Here Hanka Tidemand, a liberated and modern woman of the type detested by Hamsun, finds her true nature back with her hard working husband and children, after an affair with an artist. She realizes her mistaken course, on the verge of divorce, when she sees her children. Here Hamsun sets out his constant theme of rediscovering one’s roots in the simple life, in family and, in children. The well-meaning Mr Tidemand has his wife Hanka leave after she is seduced by one of the bohemian parasites.
[Tideman’s] regard for the individual liberty of his wife amounts really to a fault. He fails to see, however, the grave danger which is threatening Hanka and believes to be promoting her true happiness in according her perfect freedom. His devotion to her never ceases, and when she at last repents, he makes reconciliation easy for her. . . .
Hanka is evidently the product of a misdirected striving for emancipation; she seems to acknowledge no duty except the duty to herself. 
The Kareno trilogy of plays (At the Gates of the Kingdom, Evening Glow, and The Game of Life) focuses Hamsun’s growing anti-democratic sentiment in the character of Ivar Kareno, a young philosopher who states:
I believe in the born leader, the natural despot, not the man who is chosen but the man who elects himself to be ruler over the masses. I believe in and hope for one thing, and that is the return of the great terrorist, the living essence of human power, the Caesar.
By now, Hamsun had become a celebrity, cheered in the streets by crowds although he despised the attention, but several decades away from being honored with a Nobel Prize
The Growth of the Soil
The Growth of the Soil is a remarkable book for those who have a yearning for the timeless in a world of the superficial and the transient. Published in 1917, it was the work that was cited when Hamsun was awarded the Nobel Prize for Literature in 1920.
This is the world of a rough, coarsely-featured farmer Isak, and a woman, Inger, who happened to come by from across the valley, stay with him to sire a children and help Isak work the land, raise goats, potatoes, corn, milk the cows and goats, make cheese, and subsist at one with nature.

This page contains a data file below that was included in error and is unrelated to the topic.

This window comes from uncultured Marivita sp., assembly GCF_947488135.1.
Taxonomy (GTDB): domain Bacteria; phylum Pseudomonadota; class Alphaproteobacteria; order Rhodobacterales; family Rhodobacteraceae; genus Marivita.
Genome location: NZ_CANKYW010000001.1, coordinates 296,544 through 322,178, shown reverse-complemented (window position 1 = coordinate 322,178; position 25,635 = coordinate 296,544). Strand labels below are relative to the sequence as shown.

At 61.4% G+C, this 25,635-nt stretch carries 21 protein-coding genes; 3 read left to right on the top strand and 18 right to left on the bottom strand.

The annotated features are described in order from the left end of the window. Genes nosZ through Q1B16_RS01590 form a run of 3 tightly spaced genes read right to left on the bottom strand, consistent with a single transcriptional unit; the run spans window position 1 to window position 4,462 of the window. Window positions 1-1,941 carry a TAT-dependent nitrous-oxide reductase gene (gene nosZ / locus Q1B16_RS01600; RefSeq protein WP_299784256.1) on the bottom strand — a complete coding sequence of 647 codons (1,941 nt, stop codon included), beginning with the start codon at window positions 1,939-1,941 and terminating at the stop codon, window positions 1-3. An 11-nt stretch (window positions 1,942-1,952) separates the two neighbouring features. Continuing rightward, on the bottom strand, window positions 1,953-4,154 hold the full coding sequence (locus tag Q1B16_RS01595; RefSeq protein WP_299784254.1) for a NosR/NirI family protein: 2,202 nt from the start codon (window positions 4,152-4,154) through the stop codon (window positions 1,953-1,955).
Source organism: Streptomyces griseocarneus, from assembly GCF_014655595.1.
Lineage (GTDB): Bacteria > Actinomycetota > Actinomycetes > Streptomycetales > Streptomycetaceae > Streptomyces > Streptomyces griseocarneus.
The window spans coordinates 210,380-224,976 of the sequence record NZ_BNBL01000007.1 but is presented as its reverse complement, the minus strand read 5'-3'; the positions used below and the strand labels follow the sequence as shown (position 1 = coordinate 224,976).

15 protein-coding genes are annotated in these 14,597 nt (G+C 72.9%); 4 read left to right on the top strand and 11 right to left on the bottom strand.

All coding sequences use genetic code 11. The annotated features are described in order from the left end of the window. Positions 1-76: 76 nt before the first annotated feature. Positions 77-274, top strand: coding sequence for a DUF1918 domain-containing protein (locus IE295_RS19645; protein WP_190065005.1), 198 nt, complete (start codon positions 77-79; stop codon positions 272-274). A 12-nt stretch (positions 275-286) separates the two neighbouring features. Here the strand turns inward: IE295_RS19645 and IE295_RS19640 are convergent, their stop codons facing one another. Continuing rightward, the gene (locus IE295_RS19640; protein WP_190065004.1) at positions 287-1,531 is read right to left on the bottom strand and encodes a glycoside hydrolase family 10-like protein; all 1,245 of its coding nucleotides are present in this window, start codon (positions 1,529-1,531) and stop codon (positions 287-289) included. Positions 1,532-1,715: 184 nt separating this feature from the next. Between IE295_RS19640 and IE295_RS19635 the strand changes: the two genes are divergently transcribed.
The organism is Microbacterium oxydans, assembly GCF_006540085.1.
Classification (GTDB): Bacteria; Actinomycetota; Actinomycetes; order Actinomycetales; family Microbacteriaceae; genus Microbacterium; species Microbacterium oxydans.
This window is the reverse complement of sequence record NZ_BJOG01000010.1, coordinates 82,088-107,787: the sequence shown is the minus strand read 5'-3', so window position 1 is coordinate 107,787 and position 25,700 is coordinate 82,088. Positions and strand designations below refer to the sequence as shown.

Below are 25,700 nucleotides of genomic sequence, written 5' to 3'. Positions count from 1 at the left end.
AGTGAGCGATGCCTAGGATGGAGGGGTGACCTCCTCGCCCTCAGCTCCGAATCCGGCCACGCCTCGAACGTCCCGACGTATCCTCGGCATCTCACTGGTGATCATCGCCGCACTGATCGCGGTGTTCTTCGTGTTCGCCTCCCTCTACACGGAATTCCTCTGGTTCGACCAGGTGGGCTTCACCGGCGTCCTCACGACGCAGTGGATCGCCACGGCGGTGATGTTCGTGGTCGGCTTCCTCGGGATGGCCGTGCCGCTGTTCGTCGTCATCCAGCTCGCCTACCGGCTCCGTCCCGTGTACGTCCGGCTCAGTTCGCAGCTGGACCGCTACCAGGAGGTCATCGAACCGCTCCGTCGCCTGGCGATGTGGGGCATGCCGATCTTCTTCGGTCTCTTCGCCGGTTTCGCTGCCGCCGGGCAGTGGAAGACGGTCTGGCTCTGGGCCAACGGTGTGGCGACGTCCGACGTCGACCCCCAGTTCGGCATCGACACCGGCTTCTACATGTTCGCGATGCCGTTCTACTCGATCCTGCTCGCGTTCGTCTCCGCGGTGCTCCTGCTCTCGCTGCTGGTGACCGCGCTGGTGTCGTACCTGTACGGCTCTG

Isak and Inger are archetypes of the peasant; the antithesis of the New Yorker and the archetypical “American” described in Hamsun’s essays on the USA.
The sense of a day-by-day part of eternity lived by Isak and Inger is captured, juxtaposing their lives with the grain they sow and the earth they till, as part of a single rhythm that has existed for centuries:
For generations back, into forgotten time, his fathers before him had sowed corn, solemnly, on a still, calm evening, bets with a fall of warm and gentle rain, soon after the grey goose flight. . . .
Isak walked bare headed, in Jesus’ name, a sower. Like a tree stump to look at, but in his heart like a child. Every cast was made with care, in a spirit of kindly resignation. Look! The tiny grains that are to take life and to grow, shoot up into ears, and give more corn again; so it is throughout the earth where corn is sown. Palestine, America, the valleys of Norway itself—a great wide world, and here is Isak, a tiny speck in the midst of it all, a sower. Little showers of corn flung out fanwise form his hand; a kindly clouded sky, with a promise of the faintest little misty rain.
The woman as mother is the highest of peasant values, and indeed of the fulfillment of women, in antithesis to the “liberated woman” that was becoming evident in Hamsun’s time as a symptom of a culture’s decay, a type already described by Hamsun in Shallow Soil and elsewhere.
The rearing of children is the purpose of Being of the wife and mother, as much as that might be sneered at now, but as Spengler noted, there is nothing more important than the continuation of a family lineage, generation-after-generation, and one might add—interestingly—the same values hold as true for the aristocrat as for the peasant; there is no more dread than being the last of a family’s line. Hence, we see something of this feeling described by Hamsun: